Henry Jenkins III is something of a mainstay in the academic world of media and pop cultural studies. The founder and director of MIT’s Comparative Media Studies Program, he’s the author and editor of many books and articles on cultural forms from video games and Hollywood movies to children’s programming. He also pops up a lot as a talking head on documentaries and television shows, not only because of his expert credentials, but also because—with his balding pate and graying Amish-style beard—he looks like an egghead professor straight out of Central Casting.
His new book, The Wow Climax, sounds from the subtitle (Tracing the Emotional Impact of Popular Culture) as though it contains a new, coherent, and sustained argument about the important pay-offs to be gained from the kinds of television shows, movies, and video games that are often overlooked—something along the lines of Steven Johnson’s 2005 best-seller, Everything Bad is Good for You, which, according to Jenkins, doesn’t really say anything new. Speaking of not saying anything new, it comes as something as a disappointment to discover that, rather than “tracing” anything specific in a particular way, The Wow Climax is actually a collection of essays on disparate subjects, many of them previously published 10, 15, and (in one case) even 20 years ago. How are they connected? Very simply. “The essays in The Wow Climax,” explains Jenkins, “are about things that make me go ‘wow’.”
The Wow Climax: Tracing the Emotional Impact of Popular Culture
(New York University Press)
This isn’t to say these essays aren’t interesting or relevant. On the contrary, this is a well-written and engaging book, in which Jenkins, writing about some of his favorite subjects, displays the infectious enthusiasm of the old-fashioned scholar-fan. In “Games, the New Lively Art,” for example—first published in 2005—he explains the role of audience participation in video and computer games, and the (positive) impact that can have on participants’ attitudes and behavior. In “Complete Freedom of Movement,” an essay on “Video Games as Gendered Play Spaces”—first published in 1998—he writes persuasively about how the metaphorical “space” of the video game can function as an effective virtual playground for children who, in many cases, no longer have access to the yards, parks, and other urban spaces that earlier generations took for granted. Jenkins has had a long-standing interest in this kind of media-participant interaction; it formed the basis of his 2006 book, Convergence Culture: Where Old and New Media Collide, and led to the founding of the Convergence Culture Consortium research group at the Comparative Media Studies program at MIT.
Other chapters work well because they place the “wow” in a personal context, usually in relation to some form of nostalgia. This is the case with “Death-Defying Heroes,” a chapter on how superhero comics helped Jenkins come to terms with the death of his mother, and the last essay, “Her Suffering Aristocratic Majesty,” on his affection for Lassie as a child (contrasted with his current distaste for dogs). And in his essay on Pee Wee’s Playhouse, Jenkins—rather touchingly—investigates the show’s appeal by hosting a “Pee Wee party” for his precocious-sounding young son, Henry Jenkins IV, and some of his son’s pre-school chums.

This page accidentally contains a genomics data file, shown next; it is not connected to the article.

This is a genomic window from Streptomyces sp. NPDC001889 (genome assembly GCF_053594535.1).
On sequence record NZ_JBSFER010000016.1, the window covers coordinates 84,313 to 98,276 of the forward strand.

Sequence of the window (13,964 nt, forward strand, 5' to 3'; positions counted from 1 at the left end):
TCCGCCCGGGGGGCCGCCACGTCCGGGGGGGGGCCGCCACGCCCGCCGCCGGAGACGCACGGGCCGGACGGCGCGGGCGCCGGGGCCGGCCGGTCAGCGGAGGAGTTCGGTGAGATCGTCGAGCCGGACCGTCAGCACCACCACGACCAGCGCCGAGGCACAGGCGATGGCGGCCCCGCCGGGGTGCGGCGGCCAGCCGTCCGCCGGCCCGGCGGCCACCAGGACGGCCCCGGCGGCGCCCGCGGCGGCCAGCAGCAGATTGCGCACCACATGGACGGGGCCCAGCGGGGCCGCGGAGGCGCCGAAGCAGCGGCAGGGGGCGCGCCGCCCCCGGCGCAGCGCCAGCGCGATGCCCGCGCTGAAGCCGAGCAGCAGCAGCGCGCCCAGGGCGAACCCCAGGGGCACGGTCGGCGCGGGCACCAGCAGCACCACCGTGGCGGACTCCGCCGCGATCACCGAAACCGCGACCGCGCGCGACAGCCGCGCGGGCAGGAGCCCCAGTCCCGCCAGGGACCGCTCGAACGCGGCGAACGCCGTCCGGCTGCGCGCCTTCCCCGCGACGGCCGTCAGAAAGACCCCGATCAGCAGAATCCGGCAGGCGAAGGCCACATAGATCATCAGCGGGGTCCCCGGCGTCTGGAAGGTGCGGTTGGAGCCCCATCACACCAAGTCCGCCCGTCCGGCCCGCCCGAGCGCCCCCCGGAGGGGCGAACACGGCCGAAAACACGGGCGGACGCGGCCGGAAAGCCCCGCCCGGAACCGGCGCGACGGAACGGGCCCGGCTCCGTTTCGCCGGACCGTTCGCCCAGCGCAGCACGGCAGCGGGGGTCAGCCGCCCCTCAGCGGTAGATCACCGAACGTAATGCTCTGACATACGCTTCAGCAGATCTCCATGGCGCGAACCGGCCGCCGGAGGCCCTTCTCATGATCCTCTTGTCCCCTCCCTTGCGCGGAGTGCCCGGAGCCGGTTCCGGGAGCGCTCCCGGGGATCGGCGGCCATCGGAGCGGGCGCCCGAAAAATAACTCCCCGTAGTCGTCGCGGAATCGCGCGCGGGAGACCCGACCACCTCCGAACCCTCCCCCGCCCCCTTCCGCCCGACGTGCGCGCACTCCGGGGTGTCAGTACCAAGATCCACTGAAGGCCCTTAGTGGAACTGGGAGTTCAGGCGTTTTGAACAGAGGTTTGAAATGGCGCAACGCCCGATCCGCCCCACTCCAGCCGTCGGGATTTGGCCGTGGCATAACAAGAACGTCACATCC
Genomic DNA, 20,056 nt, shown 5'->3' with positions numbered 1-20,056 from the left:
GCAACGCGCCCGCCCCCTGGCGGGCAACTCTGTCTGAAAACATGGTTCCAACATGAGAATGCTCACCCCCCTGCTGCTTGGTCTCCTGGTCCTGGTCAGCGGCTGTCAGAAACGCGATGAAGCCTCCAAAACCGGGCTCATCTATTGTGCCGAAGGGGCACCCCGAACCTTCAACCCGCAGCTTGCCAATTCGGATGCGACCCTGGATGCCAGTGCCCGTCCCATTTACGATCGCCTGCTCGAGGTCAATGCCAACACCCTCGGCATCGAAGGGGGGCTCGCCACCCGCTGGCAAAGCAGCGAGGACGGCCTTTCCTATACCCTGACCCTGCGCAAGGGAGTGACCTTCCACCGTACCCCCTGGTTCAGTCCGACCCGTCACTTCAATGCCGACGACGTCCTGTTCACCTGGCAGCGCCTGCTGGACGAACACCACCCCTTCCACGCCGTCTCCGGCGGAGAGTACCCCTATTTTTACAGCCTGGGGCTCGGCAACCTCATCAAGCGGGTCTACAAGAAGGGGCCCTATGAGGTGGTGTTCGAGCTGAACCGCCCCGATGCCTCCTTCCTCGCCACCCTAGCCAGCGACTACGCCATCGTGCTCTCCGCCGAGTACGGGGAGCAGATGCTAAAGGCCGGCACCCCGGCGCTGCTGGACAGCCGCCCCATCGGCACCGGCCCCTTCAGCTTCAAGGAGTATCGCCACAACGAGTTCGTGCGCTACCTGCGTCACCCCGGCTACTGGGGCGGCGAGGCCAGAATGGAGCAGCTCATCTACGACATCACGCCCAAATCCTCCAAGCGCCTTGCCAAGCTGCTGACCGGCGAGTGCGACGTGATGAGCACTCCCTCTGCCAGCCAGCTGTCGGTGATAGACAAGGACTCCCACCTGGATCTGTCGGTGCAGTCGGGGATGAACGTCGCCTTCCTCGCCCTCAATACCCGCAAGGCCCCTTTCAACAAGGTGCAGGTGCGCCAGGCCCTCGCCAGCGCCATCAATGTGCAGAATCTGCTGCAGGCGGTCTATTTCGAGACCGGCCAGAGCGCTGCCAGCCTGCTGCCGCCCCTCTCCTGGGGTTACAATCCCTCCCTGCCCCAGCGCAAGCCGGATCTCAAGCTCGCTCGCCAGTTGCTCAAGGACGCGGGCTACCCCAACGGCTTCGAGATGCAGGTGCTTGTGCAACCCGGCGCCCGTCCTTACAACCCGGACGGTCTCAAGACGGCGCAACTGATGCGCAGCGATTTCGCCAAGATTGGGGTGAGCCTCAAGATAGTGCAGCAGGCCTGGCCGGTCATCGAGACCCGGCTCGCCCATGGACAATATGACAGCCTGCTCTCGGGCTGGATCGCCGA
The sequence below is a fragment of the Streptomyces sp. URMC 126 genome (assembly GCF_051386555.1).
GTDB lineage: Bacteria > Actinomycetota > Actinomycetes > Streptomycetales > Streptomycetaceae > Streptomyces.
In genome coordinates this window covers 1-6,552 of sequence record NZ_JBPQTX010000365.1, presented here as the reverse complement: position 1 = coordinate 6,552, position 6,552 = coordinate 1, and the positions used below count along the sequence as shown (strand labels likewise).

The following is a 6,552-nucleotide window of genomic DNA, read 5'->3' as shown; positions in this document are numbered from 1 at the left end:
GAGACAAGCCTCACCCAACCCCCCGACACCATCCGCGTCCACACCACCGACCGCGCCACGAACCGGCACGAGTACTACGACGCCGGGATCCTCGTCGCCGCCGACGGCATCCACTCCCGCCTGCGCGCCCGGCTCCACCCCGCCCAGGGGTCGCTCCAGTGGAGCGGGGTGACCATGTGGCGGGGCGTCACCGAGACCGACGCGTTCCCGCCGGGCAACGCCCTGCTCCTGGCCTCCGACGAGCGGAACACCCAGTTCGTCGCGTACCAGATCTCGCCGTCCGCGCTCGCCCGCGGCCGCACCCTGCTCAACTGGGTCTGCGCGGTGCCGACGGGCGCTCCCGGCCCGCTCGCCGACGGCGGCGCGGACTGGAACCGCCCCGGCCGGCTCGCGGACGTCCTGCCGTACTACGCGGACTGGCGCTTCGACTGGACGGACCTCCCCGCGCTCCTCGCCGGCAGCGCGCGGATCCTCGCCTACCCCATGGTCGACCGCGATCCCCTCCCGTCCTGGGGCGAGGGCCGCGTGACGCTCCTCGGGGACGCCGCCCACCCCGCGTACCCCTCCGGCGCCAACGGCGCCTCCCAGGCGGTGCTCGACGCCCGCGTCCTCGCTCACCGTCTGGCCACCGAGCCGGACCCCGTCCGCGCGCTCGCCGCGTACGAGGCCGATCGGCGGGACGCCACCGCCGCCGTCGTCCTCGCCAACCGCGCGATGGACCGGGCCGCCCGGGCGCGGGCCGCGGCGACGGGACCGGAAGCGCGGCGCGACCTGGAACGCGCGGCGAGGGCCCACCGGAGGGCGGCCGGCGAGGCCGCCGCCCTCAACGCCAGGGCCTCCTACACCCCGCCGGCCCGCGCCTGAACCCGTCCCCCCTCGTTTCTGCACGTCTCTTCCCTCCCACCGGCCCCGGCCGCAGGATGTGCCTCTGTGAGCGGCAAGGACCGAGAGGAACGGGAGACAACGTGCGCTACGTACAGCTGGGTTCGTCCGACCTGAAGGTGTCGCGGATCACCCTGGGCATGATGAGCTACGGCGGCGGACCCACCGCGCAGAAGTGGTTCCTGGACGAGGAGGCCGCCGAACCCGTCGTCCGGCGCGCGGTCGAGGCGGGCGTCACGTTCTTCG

Just a few caveats. First, as he makes abundantly clear, Jenkins is writing about things that make him go “wow,” but he needs to remember his readers won’t always feel the same way. Most conspicuously, he seems to be writing not about consumers of pop culture today, most of whom are in their late teens or early 20s, but about males of his own generation, who can look back with nostalgia to their own teenage love of Lassie and superhero comics. He seems to forget that many teenagers today can’t even remember Pee Wee Herman, let alone Lassie or Lupe Velez. Of course, one of the problems with writing about pop culture is that, although certain themes may remain the same, what’s “popular” can change remarkably fast.
On the subject of things being dated, sometimes Jenkins comes off sounding like the Victorian paterfamilias he resembles. In an early chapter, he lets off a minor harrumph about people’s tendency to associate popular culture with “the lower orders,” “as I discover,” he bemoans, “almost every time I go to a cocktail party”. In such circumstances, complains Jenkins, he always seems to run into people “who are exceedingly proud of the fact that they do not own a television set, go to movies, play games, or read comics.” This may be true enough among the kind of people who give (and attend) “cocktail parties” (do they still exist?), but maybe Jenkins should consider finding other venues of social engagement. There are plenty of people for whom there’s never been a division between popular and “high” art. Many of my students and colleagues, just to take one example, are at art school to research experimental animation design, interactive media, or digital imaging, without it ever crossing their minds that some might consider these fields less of an “art” than, say, traditional disciplines like painting or sculpture.
Finally, there’s an odd note of prurience in some of the chapters. While Jenkins admits a fondness for horror films, Pee Wee Herman, and WWF wrestling, he describes Tijuana Bibles as “truly tasteless works”, and wants to reclaim Lupe Velez from Kenneth Anger’s “gross and disturbing representation of her death” in Hollywood Babylon. Like it or not, cultural forms like Tijuana Bibles and scandal-mongering books have made an awful lot of people go “wow,” too.
"Deep at the existentialist heart of this story there's a solemn treatise on the socially inequitable struggles between the worlds of the child and the adult.READ the article